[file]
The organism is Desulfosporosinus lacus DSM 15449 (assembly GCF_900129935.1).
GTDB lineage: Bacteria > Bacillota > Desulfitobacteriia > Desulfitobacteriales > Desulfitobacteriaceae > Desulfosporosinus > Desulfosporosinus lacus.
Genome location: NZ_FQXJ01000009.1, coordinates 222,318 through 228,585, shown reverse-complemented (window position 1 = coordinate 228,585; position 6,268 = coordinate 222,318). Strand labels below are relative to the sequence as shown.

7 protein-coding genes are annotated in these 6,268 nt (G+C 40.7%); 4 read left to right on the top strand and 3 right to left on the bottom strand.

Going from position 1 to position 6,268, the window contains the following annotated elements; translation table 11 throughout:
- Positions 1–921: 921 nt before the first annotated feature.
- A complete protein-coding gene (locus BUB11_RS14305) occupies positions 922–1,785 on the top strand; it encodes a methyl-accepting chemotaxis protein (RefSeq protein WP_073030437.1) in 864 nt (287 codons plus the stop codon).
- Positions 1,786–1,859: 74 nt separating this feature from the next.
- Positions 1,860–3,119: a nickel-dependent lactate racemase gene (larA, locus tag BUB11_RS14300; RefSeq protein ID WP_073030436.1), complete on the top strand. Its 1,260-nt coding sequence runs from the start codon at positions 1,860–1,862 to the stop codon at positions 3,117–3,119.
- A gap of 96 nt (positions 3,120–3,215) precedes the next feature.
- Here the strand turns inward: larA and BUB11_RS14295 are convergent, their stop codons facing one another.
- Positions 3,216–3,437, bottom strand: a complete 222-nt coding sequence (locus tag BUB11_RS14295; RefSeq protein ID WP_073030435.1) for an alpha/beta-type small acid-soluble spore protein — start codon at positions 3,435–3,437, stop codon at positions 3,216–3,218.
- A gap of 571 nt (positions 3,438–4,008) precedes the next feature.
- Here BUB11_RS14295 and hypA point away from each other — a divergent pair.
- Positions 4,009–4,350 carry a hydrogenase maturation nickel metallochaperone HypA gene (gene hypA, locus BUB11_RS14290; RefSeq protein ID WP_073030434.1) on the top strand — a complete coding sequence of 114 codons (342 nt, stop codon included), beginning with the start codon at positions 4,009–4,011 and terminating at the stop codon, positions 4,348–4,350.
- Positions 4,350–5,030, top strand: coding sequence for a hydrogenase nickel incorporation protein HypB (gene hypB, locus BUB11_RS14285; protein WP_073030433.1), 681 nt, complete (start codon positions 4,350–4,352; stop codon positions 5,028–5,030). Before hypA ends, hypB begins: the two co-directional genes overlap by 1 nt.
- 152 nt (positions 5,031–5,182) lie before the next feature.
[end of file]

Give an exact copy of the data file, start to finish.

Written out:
The organism is Desulfosporosinus lacus DSM 15449 (assembly GCF_900129935.1).
GTDB lineage: Bacteria > Bacillota > Desulfitobacteriia > Desulfitobacteriales > Desulfitobacteriaceae > Desulfosporosinus > Desulfosporosinus lacus.
Genome location: NZ_FQXJ01000009.1, coordinates 222,318 through 228,585, shown reverse-complemented (window position 1 = coordinate 228,585; position 6,268 = coordinate 222,318). Strand labels below are relative to the sequence as shown.

7 protein-coding genes are annotated in these 6,268 nt (G+C 40.7%); 4 read left to right on the top strand and 3 right to left on the bottom strand.

Going from position 1 to position 6,268, the window contains the following annotated elements; translation table 11 throughout:
- Positions 1–921: 921 nt before the first annotated feature.
- A complete protein-coding gene (locus BUB11_RS14305) occupies positions 922–1,785 on the top strand; it encodes a methyl-accepting chemotaxis protein (RefSeq protein WP_073030437.1) in 864 nt (287 codons plus the stop codon).
- Positions 1,786–1,859: 74 nt separating this feature from the next.
- Positions 1,860–3,119: a nickel-dependent lactate racemase gene (larA, locus tag BUB11_RS14300; RefSeq protein ID WP_073030436.1), complete on the top strand. Its 1,260-nt coding sequence runs from the start codon at positions 1,860–1,862 to the stop codon at positions 3,117–3,119.
- A gap of 96 nt (positions 3,120–3,215) precedes the next feature.
- Here the strand turns inward: larA and BUB11_RS14295 are convergent, their stop codons facing one another.
- Positions 3,216–3,437, bottom strand: a complete 222-nt coding sequence (locus tag BUB11_RS14295; RefSeq protein ID WP_073030435.1) for an alpha/beta-type small acid-soluble spore protein — start codon at positions 3,435–3,437, stop codon at positions 3,216–3,218.
- A gap of 571 nt (positions 3,438–4,008) precedes the next feature.
- Here BUB11_RS14295 and hypA point away from each other — a divergent pair.
- Positions 4,009–4,350 carry a hydrogenase maturation nickel metallochaperone HypA gene (gene hypA, locus BUB11_RS14290; RefSeq protein ID WP_073030434.1) on the top strand — a complete coding sequence of 114 codons (342 nt, stop codon included), beginning with the start codon at positions 4,009–4,011 and terminating at the stop codon, positions 4,348–4,350.
- Positions 4,350–5,030, top strand: coding sequence for a hydrogenase nickel incorporation protein HypB (gene hypB, locus BUB11_RS14285; protein WP_073030433.1), 681 nt, complete (start codon positions 4,350–4,352; stop codon positions 5,028–5,030). Before hypA ends, hypB begins: the two co-directional genes overlap by 1 nt.
- 152 nt (positions 5,031–5,182) lie before the next feature.